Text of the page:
The Washington Post profiles a new kind of ad-agency that:
“…has nothing invested in any particular solution and nothing to gain by telling its clients to spend more rather than less, its pitch is that it can offer the least-biased, most-cost-effective solutions. The message resonates with companies dissatisfied by the payoff from traditional advertising.”
Their view of the new age of advertising:
“Rather than simply pushing messages on consumers, the trick is to get consumers to pull them.”
Another company profiles, takes a more customer focused approach:
“R/GA turns the traditional process on its head. It starts by analyzing how consumers live and get information and works backward to create messages most appropriate for those channels.”
“Traditional agencies are set up as factories to produce advertising, which is a dying industry,” [RG/A founder Bob] Greenberg told me this week. “We’re in the business of stimulating consumer engagement, which is where things are going.”
This level of thinking seems to be taking hold all over the web, and certainly in publishing. People now understand that they have more choice and flexibility in finding news and information. They no longer have to rely on the dealer brochure or yearly Consumer Reports review when buying a car.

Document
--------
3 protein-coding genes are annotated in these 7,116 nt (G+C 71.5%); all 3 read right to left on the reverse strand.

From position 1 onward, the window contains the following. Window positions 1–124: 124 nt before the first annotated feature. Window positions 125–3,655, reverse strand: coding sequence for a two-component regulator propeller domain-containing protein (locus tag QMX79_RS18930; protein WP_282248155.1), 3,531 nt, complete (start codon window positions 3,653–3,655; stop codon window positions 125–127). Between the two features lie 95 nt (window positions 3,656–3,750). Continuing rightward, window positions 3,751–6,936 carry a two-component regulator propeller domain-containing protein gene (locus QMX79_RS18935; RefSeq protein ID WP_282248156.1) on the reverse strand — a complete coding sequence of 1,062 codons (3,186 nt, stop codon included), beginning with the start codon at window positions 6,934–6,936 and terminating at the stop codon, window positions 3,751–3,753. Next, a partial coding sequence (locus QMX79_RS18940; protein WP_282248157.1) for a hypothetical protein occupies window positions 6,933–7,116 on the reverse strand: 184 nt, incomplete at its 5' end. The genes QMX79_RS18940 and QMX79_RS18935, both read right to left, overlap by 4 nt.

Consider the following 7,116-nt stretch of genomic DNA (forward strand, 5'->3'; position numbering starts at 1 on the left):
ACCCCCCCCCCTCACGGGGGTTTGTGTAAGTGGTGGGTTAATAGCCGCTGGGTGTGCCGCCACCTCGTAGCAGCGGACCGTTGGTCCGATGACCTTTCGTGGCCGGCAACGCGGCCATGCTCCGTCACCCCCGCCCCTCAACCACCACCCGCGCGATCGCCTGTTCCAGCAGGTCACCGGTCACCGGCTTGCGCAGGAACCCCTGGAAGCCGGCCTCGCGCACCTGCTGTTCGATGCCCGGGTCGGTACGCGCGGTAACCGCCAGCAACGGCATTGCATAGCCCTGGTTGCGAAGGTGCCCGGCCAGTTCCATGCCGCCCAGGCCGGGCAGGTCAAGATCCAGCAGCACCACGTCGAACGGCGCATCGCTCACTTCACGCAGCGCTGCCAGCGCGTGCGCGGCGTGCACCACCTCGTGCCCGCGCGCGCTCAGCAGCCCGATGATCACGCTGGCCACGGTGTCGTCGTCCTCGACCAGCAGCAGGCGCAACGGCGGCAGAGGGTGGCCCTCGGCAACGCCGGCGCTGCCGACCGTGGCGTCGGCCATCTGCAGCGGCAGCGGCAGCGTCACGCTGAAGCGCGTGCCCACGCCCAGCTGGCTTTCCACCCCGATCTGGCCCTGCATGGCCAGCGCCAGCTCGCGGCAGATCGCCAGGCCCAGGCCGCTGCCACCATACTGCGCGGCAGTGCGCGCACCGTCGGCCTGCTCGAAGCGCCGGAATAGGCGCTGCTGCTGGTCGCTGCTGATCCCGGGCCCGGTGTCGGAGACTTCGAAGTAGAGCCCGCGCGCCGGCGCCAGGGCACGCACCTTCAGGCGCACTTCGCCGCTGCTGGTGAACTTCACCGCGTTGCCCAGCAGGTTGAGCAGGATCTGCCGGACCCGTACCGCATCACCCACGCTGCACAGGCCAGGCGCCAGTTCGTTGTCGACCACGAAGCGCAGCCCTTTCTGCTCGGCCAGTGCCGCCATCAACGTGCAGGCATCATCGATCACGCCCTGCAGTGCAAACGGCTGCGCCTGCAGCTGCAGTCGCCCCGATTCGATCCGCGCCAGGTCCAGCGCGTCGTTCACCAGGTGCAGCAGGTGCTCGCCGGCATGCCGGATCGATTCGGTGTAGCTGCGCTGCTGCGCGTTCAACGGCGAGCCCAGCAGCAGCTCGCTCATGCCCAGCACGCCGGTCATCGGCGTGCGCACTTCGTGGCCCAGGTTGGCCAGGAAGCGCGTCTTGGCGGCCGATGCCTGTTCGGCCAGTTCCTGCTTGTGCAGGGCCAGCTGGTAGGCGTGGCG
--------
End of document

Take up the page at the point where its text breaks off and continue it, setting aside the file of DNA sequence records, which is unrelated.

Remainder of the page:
Likewise, they no longer need to rely on a single news source for perspectives on a particular news event. They can more easily get a sense of perspectives from across media channels from big media, to professional bloggers, to individuals, some of whom may be very close to the news source.
It is one thing to read a journalists perspective of a situation, it is another to read an unfiltered account of an event from someone who is living among it.
To the point of the Washington Post article, publishers need to understand the lifestyle, preferences, and needs to their readers (and their non-readers) in order to set strategy for growth.
As many social anthropologists understand, studying these things goes deeper than surveys. What people tell you they need and prefer are often different from how they actually act.
But overall, a deep sense of empathy is needed in order for the publishing industry to make a successful transition into new media. Stature alone no longer means that an agenda can be set for your audience.